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Accelerating Real Estate Market & Interest Rates May Mean Rising Rents

October 3, 2013

The Florida real estate market is on the rise, but locals are experiencing a spike in interest rates — which may mean higher rent.

The Bergstrom Center for Real Estate Studies in UF’s Warrington College of Business Administration conducted a survey that showed investment outlook in the real estate market declined for the first time in two years. Interest rates went up 0.66 percent between the beginning and end of this year’s second quarter. The results apply to apartments, commercial rental property, single-family houses, condominium development and developable land.

The Florida real estate market is on the rise, but locals are experiencing a spike in interest rates — which may mean higher rent.

The Bergstrom Center for Real Estate Studies in UF’s Warrington College of Business Administration conducted a survey that showed investment outlook in the real estate market declined for the first time in two years. Interest rates went up 0.66 percent between the beginning and end of this year’s second quarter. The results apply to apartments, commercial rental property, single-family houses, condominium development and developable land.

Timothy Becker, the center’s director, said interest rates went up another 64 basis points since August, which translates into about a 1.3 percent increase in interest rates. If that trend continues, Becker said, people will start worrying about investing in the real estate market. He said rising interest rates could lead to higher rent prices, which could narrow down the places students can afford. “If I were wanting to invest in student apartments right now, and I was coming to Gainesville and looking at buildings, interest rates are 1.3 percent higher than they were three months ago, and so that has an impact on how much I can afford to pay,” he said.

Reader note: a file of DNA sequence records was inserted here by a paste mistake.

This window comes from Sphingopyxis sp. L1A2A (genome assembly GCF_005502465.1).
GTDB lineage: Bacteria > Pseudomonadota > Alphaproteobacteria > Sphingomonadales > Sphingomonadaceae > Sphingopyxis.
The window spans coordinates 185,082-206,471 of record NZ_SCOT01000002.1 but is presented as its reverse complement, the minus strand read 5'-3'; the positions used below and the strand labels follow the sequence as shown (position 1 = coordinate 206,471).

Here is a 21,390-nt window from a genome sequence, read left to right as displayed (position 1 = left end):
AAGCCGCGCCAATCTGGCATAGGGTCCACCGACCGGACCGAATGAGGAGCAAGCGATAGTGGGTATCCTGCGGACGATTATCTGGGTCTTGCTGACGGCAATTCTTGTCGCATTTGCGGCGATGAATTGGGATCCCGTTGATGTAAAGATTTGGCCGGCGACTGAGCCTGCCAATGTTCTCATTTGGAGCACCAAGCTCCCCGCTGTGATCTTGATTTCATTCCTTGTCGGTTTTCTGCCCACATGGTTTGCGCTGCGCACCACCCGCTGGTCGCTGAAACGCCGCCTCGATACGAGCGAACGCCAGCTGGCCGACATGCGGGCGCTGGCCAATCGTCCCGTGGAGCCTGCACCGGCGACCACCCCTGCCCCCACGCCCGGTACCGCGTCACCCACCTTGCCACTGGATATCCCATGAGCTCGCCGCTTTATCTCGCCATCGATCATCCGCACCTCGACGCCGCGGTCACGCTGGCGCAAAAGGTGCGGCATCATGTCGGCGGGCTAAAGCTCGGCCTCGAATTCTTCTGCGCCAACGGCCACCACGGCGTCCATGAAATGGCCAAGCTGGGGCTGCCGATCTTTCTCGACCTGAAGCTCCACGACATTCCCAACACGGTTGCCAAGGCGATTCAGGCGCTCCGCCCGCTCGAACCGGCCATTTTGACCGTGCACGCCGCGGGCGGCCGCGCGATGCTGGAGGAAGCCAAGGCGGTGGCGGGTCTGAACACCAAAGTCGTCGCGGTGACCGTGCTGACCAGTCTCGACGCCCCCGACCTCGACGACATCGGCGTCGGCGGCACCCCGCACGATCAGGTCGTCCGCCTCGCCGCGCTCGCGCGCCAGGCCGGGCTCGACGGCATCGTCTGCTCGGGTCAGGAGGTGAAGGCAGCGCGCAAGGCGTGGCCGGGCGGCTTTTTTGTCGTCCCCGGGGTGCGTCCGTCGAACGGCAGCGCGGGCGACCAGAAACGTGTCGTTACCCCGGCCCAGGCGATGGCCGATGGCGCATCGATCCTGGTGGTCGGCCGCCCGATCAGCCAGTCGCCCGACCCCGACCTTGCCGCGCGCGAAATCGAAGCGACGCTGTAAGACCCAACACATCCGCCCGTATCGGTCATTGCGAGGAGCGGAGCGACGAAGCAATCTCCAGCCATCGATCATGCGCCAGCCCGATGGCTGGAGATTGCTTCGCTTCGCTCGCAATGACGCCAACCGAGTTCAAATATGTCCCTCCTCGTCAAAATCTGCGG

Cheryl Hartley, a Realtor with Prudential Trend Realty, said UF undergraduates tend to lean toward apartments and condos, while the graduate students seek houses in residential areas. She noted she has already seen reactions among her clients to the rise in interest rates. “What they felt they could afford six months ago, they may not be able to now” she said.

Fortunately, according to a section in the survey that references information from Visit Florida, state tourism increased by 2.6 percent in the second quarter. This rise in tourism could have a positive effect in investment in the land development sector of the real estate market.

Becker said it is unknown when the rise in interest rates will end, but, as a whole, the real estate market is improving despite the rise in interest rates.

Source: Alligator.org

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